Got Ball?

Chloe Henderson, Staff Reporter

The collective bargaining agreement (CBA) that the National Basketball Association (NBA) players and owners have been functioning under for the past 6 years expired on June 30, 2011.  The CBA sets the rules for salaries, trades, and profit allocation.  As the previous CBA came close to ending in June the players union and the owners tried to negotiate a new agreement.  Players, owners and fans certainly want to avoid a strike that could cause the cancellation of any games.  June 30th has come and gone and there is still no agreement between the players and the owners.  On June 30th the owners declared a lockout and this battle went into overtime.

NBA Commissioner David Stern claims that 22 of the league’s 30 teams are losing money and expected to lose $340 million this season.  The owners have not been willing to open their ledgers and demonstrate this loss.  The NBA does not have revenue sharing like the NFL, so all teams do not benefit when one team negotiates a lucrative, local television deal for example.  Because there is no revenue sharing the owners want to impose a hard salary cap which the players strongly oppose.  A hard salary cap would put a limit on the amount that any team could spend on player salary.  This would make it nearly impossible for one team to have several star players.  Under the last CBA, there was a soft salary cap.  If a team spent over a certain amount on player salary, a “luxury tax” was imposed on that team and then shared by the other teams that did not overspend. The players and owners have fought the hardest over basketball-related income (BRI), which includes, among other things, ticket sales and concessions.  Under the last CBA, the players received 57% of BRI and the owners received 43%.  During negotiations, the players agreed to split the BRI 53-47, but the owners will only agree to a 50-50 split.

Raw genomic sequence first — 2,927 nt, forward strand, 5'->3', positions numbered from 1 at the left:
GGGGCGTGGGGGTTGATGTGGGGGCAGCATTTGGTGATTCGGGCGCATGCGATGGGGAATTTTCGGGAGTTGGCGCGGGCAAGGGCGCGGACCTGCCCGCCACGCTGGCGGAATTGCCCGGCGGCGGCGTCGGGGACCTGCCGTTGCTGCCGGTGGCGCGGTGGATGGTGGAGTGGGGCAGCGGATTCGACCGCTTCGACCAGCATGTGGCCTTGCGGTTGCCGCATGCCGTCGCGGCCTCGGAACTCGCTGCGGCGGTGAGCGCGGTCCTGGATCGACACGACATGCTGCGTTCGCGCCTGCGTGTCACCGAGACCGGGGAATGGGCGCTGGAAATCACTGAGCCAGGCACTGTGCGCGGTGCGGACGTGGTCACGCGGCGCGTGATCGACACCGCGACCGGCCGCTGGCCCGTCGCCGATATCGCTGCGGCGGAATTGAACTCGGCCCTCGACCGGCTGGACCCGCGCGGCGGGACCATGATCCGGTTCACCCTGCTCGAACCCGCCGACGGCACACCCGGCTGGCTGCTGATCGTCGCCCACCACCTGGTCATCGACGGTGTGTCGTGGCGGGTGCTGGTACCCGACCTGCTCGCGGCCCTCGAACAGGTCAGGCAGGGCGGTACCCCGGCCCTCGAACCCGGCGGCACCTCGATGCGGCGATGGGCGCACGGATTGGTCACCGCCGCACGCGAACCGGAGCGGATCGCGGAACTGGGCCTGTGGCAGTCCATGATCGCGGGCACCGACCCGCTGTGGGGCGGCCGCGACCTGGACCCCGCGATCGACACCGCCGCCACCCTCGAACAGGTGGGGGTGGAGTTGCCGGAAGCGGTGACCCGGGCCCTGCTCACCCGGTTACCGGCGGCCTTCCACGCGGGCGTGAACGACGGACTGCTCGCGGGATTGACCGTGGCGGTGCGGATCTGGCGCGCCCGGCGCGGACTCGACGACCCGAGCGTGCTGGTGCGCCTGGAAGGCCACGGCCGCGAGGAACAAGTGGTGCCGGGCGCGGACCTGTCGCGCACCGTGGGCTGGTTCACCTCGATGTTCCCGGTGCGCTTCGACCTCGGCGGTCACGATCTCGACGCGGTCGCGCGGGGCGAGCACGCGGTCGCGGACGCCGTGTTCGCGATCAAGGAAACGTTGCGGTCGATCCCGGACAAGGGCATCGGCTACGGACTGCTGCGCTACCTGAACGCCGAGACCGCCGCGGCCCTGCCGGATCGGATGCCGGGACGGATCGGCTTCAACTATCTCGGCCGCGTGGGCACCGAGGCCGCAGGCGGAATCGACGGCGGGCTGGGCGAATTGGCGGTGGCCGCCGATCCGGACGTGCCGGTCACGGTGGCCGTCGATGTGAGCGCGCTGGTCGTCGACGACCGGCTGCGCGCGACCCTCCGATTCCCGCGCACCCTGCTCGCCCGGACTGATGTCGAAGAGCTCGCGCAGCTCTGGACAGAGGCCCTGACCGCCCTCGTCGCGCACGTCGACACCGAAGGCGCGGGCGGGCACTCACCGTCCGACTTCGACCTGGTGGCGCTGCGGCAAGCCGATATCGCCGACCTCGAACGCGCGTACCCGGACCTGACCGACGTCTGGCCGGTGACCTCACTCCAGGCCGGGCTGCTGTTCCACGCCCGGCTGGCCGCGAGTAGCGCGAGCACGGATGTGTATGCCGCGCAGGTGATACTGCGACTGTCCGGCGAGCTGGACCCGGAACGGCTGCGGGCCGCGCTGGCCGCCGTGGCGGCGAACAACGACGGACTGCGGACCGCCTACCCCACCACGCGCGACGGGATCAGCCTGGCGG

The players have rejected the owners’ most recent offer.  The National Basketball Players Association (NBPA) has disbanded the players union and is suing the league for antitrust violations, which prohibit anti-competitive behavior and unfair business practices.  It appears that all basketball fans will have to watch is a battle in a court room, rather than on a court.